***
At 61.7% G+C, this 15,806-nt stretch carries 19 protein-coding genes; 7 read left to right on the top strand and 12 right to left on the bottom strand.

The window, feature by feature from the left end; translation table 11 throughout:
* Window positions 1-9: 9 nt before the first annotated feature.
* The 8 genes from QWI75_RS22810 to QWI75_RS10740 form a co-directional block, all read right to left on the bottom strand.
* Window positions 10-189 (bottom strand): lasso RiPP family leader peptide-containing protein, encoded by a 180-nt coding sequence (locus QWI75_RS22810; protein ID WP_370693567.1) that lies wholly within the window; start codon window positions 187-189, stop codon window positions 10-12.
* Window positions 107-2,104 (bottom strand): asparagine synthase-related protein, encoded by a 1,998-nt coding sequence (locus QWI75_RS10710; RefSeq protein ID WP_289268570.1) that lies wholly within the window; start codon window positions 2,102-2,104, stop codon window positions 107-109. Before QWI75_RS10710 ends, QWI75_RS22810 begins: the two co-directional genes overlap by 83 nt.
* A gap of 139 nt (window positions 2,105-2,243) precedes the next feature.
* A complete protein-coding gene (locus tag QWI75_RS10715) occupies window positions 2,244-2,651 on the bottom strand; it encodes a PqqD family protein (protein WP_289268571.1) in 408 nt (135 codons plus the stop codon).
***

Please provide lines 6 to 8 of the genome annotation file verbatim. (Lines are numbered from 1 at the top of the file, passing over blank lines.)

* Window positions 107-2,104 (bottom strand): asparagine synthase-related protein, encoded by a 1,998-nt coding sequence (locus QWI75_RS10710; RefSeq protein ID WP_289268570.1) that lies wholly within the window; start codon window positions 2,102-2,104, stop codon window positions 107-109. Before QWI75_RS10710 ends, QWI75_RS22810 begins: the two co-directional genes overlap by 83 nt.
* A gap of 139 nt (window positions 2,105-2,243) precedes the next feature.
* A complete protein-coding gene (locus tag QWI75_RS10715) occupies window positions 2,244-2,651 on the bottom strand; it encodes a PqqD family protein (protein WP_289268571.1) in 408 nt (135 codons plus the stop codon).